NEWARK, NJ — After Essex County resident, Luis Torres, suffered the loss of several people close to him in just a short span of time due to COVID-19, he made sure he was on the list of 250 registered recipients when Johnson & Johnson’s vaccine rolled into the Branch Brook Park Cherry Blossom Welcome Center in Newark on Saturday morning.
With the death of both his best friend, Delfin Sanchez, and his sister-in-law, Carmen Torres, in May, and then his nephew, Cristion Vaca, in August, Torres said that he was sweating to get the vaccine after having registered for multiple sites, but subsequently met with no success when told that doses ran out.
“This is it. This is my turn,” he said. “There are no words to describe this. After the shot, mentally, you feel better because you don’t have that worry in your mind that you are going to get [COVID]. Now, it’s a different ballgame.”
The J&J single-dose shot comes at a critical time, particularly, for Newark’s senior residents and underserved communities with already limited access to the vaccine. As of March 6, Newark has 31,422 confirmed positive cases and 884 COVID-related deaths.
In an effort to roll out vaccines to the city’s minority communities and help ensure trust in the vaccine's safety, county officials announced in February the formation of a partnership with local religious leaders to springboard this effort.
Partnering with county officials, state Sen. M. Teresa Ruiz, North Ward Councilman Anibal Ramos Jr., council vice president Luis Quintana and council member-at-large Carlos Gonzalez gathered at the Branch Brook Park site to carry out the effort in getting residents vaccinated.
“When the county executive approached me about hosting this mobile vaccination site, I was truly excited,” Ramos told TAPinto Newark. “It gave us a unique opportunity to expand our vaccination efforts in the North, which has been focused primarily on getting our seniors access in their senior buildings. Today represents another step in the right direction as we encourage Newark residents to take advantage of the vaccination programs available to them.”
The North Ward councilman has already been a pivotal mover to get doses to the city’s elder population. Working in conjunction with Saint James Health Center CEO Nicole Fields, the facility’s staff have reached various senior buildings in the ward with more than 1,000-plus first doses administered and 50-plus second doses administered.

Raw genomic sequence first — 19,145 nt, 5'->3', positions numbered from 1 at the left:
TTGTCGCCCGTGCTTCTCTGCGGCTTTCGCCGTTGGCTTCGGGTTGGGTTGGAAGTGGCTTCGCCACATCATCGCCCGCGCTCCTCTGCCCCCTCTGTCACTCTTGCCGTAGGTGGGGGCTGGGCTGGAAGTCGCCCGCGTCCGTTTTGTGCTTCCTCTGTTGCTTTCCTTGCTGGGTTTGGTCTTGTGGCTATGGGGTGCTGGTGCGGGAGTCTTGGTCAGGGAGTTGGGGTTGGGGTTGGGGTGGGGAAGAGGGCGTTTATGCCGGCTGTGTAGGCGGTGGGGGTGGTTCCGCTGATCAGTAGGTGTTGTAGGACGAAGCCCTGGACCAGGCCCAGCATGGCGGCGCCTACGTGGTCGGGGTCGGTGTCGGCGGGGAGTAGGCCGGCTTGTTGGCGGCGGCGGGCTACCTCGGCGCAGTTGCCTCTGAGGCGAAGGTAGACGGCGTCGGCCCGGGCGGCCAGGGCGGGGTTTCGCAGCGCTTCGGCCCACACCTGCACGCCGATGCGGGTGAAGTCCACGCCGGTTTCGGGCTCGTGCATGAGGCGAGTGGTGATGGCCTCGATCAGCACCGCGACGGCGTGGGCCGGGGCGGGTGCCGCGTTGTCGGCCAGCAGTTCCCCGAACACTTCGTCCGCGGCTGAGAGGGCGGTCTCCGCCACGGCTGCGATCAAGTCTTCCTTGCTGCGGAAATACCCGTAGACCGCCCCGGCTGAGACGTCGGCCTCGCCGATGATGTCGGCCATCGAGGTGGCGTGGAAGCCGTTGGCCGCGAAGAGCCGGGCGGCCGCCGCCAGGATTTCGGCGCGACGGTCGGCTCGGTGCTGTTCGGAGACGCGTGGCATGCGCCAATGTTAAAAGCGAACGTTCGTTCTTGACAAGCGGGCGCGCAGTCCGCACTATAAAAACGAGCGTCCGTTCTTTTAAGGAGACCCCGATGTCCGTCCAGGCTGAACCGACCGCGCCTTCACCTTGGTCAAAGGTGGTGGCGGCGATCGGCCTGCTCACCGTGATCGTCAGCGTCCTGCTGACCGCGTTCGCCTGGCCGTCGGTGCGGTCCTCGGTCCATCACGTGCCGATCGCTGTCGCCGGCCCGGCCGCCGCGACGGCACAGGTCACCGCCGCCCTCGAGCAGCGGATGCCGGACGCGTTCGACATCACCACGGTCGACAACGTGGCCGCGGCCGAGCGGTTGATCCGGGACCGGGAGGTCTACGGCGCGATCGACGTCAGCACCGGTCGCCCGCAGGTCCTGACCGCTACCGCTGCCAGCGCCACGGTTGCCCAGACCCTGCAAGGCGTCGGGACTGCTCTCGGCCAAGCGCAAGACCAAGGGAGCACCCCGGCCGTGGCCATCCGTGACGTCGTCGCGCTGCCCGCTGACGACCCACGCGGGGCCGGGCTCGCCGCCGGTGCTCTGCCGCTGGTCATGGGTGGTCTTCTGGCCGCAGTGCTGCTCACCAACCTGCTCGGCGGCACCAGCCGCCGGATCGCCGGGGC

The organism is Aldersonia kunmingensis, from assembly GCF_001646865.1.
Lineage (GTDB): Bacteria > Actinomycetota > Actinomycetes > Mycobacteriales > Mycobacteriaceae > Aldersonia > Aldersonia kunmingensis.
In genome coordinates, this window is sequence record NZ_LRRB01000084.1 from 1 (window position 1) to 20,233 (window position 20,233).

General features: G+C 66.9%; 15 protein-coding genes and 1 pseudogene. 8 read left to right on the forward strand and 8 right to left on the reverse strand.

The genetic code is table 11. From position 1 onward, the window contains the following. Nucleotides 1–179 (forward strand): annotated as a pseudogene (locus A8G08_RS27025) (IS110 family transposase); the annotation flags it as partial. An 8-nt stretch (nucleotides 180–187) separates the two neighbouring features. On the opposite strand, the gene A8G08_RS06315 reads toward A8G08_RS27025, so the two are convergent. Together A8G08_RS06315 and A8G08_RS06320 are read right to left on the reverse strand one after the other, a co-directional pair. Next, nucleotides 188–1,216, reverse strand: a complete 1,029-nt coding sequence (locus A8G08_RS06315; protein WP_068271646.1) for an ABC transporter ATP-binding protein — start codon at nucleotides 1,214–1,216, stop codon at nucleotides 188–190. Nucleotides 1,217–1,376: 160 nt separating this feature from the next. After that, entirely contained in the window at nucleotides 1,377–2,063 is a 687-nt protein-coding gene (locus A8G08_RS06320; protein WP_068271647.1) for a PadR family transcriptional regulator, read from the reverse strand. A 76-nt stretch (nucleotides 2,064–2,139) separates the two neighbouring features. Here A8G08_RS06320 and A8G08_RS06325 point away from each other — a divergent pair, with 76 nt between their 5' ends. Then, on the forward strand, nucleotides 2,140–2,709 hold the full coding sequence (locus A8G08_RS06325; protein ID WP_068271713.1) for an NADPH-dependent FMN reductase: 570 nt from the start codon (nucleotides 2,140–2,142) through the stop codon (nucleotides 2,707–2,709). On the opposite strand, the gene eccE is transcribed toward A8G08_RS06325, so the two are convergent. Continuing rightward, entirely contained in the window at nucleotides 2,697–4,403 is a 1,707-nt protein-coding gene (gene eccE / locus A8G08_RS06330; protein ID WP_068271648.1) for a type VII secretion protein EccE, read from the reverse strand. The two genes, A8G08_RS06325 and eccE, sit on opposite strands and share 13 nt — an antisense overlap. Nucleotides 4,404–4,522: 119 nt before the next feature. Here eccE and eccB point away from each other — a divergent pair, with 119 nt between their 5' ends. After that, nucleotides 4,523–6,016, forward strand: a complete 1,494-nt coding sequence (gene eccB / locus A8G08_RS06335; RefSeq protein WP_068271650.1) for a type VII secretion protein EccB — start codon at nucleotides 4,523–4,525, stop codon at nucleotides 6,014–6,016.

In addition to the city’s efforts to assist the Saint James staff, Ramos helped facilitate a partnership between the Ballantyne House and Saint James to expand it to other facilities in his ward.
In order to serve and ensure equitable access to the vaccine for the city’s minority communities, Ruiz explained that as Deputy Chief of Staff for Essex County Executive Joseph DiVincenzo Jr., bringing clinics directly to those neighborhoods has become a priority.
“It’s been an extraordinary effort to be part of the development of the whole vaccination program,” Ruiz said. “What we have been seeing is that all of our vaccine sites have been working, beautifully. But the communities that were most impacted by COVID-19 have been underrepresented in the vaccine rollout."
In an effort to connect our Black and Latinx families, Ruiz said the County Executive launched several initiatives to break down barriers.
"Since the beginning, all eligible Newark residents have been able to register at all the county's sites," Ruiz said. "We created a senior transportation program and rolled out a mail and social media campaign in different languages. Working with our partners, today is the latest effort to make the vaccine accessible to people closer to home."
Throughout the county, more than 86,000 first-dose vaccines have already been administered and approximately 45,000 second-doses have been administered, according to DiVincenzo Jr.
With clinics up-and-running as early as December 2020, Essex was among the first regions in the state to open vaccination sites.
As local officials continue to carry out vaccination efforts, the county executive explained that bringing clinics into the heart of impacted neighborhoods will be a major focus.
“We want [residents] to come to our sites, but if they can’t, we are going to come to their backyard,” he said. “We want to make it as easy as possible for the people to come out and to get vaccinated.”
Essex County is operating five vaccination centers. The locations and the municipalities served at each site are as follows:
- Essex County College, 303 University Ave., Newark (Gym entrance on West Market Street): Newark, Belleville, East Orange, Irvington and Orange.
- Essex County Donald M. Payne, Sr. School of Technology, 498-544 West Market Street, Newark: Newark, East Orange, Irvington and Orange. (This site will open in January 2021)
- Former Kmart building, 235 Prospect Ave., West Orange: West Orange, Cedar Grove, Essex Fells, Montclair, Newark, Nutley and Verona.
- Livingston Mall, former Sears building, 112 Eisenhower Parkway, Livingston (Entrance is in the back): Livingston, Belleville, Maplewood, Millburn, Newark, Orange and South Orange.
- Essex County West Caldwell School of Technology, 620 Passaic Ave., West Caldwell: West Caldwell, Bloomfield, Caldwell, Fairfield, Glen Ridge, Newark, North Caldwell and Roseland.
- Residents of Newark will be able to make an appointment at any of the five sites because of the size of the city’s population.
Residents can make appointments at www.EssexCOVID.org or by calling 973-877-8456.